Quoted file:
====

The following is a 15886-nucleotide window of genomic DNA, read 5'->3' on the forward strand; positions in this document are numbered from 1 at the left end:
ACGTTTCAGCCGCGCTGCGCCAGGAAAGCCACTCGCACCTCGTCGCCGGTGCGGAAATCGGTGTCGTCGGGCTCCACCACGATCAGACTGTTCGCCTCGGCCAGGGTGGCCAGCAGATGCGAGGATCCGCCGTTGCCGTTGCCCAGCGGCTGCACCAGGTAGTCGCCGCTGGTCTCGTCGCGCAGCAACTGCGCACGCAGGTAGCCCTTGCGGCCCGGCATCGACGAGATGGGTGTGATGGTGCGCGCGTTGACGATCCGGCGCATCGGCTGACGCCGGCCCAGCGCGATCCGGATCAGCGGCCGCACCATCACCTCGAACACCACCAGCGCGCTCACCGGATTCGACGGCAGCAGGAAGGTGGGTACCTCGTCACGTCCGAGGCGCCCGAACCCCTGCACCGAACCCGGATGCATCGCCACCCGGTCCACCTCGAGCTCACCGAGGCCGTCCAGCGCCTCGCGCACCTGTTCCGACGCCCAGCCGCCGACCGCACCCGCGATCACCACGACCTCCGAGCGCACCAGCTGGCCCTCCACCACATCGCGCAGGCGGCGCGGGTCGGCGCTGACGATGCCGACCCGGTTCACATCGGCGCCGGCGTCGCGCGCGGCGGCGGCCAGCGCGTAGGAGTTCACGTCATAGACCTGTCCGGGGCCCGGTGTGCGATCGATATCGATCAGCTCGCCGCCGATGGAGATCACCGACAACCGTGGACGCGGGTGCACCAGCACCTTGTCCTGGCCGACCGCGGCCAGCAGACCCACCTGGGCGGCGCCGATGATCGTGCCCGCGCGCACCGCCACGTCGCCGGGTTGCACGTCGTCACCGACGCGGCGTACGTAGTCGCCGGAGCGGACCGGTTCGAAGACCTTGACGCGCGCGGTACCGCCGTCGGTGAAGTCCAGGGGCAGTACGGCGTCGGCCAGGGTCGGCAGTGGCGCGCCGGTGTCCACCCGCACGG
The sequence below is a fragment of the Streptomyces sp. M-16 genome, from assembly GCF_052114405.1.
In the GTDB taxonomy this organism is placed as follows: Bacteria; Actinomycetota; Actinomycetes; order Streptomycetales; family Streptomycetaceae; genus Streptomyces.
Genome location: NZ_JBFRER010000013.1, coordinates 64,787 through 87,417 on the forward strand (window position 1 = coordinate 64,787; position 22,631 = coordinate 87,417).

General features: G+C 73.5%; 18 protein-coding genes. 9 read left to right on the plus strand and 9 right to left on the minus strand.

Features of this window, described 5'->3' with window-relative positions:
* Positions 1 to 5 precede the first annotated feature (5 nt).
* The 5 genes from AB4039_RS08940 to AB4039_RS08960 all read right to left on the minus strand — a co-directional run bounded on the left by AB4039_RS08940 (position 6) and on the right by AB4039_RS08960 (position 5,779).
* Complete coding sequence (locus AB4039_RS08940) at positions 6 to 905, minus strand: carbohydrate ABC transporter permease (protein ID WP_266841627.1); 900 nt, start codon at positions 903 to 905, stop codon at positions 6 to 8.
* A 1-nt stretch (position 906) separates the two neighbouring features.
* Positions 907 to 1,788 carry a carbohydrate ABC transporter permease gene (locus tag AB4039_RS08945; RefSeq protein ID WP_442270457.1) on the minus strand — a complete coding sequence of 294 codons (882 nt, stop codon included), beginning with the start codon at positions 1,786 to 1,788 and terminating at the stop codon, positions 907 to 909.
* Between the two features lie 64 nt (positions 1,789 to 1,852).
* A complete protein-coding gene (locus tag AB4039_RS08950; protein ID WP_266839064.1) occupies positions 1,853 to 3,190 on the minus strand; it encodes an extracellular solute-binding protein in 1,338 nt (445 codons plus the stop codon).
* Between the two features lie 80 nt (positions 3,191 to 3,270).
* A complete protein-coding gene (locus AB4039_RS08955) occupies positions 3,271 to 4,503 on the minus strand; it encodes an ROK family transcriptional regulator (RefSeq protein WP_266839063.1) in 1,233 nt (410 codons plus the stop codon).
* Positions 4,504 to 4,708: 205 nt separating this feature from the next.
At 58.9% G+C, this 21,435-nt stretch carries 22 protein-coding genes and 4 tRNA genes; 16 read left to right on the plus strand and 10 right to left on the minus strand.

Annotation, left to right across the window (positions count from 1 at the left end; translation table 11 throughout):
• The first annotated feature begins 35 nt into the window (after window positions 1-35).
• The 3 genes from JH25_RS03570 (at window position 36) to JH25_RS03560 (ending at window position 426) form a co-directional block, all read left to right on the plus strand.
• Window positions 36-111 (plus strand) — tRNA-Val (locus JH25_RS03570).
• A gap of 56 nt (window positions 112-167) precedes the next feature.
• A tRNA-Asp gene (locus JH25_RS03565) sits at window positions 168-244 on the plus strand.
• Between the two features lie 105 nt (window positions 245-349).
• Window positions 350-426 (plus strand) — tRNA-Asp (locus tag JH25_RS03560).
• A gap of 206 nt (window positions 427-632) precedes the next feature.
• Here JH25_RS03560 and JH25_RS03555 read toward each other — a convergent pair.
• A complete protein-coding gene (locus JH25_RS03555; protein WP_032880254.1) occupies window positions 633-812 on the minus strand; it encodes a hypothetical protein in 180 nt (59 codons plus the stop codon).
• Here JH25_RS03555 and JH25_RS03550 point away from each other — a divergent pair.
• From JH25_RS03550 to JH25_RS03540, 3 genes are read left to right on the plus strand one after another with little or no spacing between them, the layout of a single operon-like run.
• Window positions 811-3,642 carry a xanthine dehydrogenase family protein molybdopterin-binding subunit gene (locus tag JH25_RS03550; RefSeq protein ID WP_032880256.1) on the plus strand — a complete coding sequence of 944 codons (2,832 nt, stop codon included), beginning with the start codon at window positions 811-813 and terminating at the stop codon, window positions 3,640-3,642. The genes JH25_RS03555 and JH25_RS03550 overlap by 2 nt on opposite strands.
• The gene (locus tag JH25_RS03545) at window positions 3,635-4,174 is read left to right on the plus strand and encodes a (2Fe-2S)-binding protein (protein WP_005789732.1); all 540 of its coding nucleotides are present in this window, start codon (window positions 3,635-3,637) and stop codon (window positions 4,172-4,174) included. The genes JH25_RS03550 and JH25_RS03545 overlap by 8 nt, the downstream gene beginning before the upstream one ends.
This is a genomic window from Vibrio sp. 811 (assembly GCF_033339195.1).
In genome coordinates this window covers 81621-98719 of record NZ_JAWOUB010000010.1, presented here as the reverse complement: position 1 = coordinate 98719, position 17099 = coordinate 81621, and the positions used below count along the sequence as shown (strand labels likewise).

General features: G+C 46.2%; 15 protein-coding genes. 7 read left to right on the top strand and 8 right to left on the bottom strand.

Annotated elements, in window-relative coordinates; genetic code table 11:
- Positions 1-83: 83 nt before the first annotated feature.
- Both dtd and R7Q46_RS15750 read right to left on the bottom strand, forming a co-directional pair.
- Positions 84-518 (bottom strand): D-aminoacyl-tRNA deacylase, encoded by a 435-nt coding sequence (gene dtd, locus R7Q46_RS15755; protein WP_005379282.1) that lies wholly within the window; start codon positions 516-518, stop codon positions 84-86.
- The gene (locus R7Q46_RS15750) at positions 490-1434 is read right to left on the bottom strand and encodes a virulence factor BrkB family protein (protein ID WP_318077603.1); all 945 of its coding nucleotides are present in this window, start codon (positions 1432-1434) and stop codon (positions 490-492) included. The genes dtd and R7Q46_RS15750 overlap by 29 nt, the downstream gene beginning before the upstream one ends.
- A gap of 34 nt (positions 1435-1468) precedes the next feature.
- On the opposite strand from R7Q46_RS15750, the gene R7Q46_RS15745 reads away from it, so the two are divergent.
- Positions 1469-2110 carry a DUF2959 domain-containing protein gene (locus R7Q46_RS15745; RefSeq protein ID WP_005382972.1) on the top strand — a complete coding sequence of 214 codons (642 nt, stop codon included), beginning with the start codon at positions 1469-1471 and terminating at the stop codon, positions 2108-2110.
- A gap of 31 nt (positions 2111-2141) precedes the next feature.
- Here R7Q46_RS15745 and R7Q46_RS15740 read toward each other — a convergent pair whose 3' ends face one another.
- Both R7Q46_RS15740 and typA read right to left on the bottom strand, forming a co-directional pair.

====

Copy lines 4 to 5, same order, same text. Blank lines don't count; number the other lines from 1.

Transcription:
In the GTDB taxonomy this organism is placed as follows: Bacteria; Actinomycetota; Actinomycetes; order Streptomycetales; family Streptomycetaceae; genus Streptomyces.
Genome location: NZ_JBFRER010000013.1, coordinates 64,787 through 87,417 on the forward strand (window position 1 = coordinate 64,787; position 22,631 = coordinate 87,417).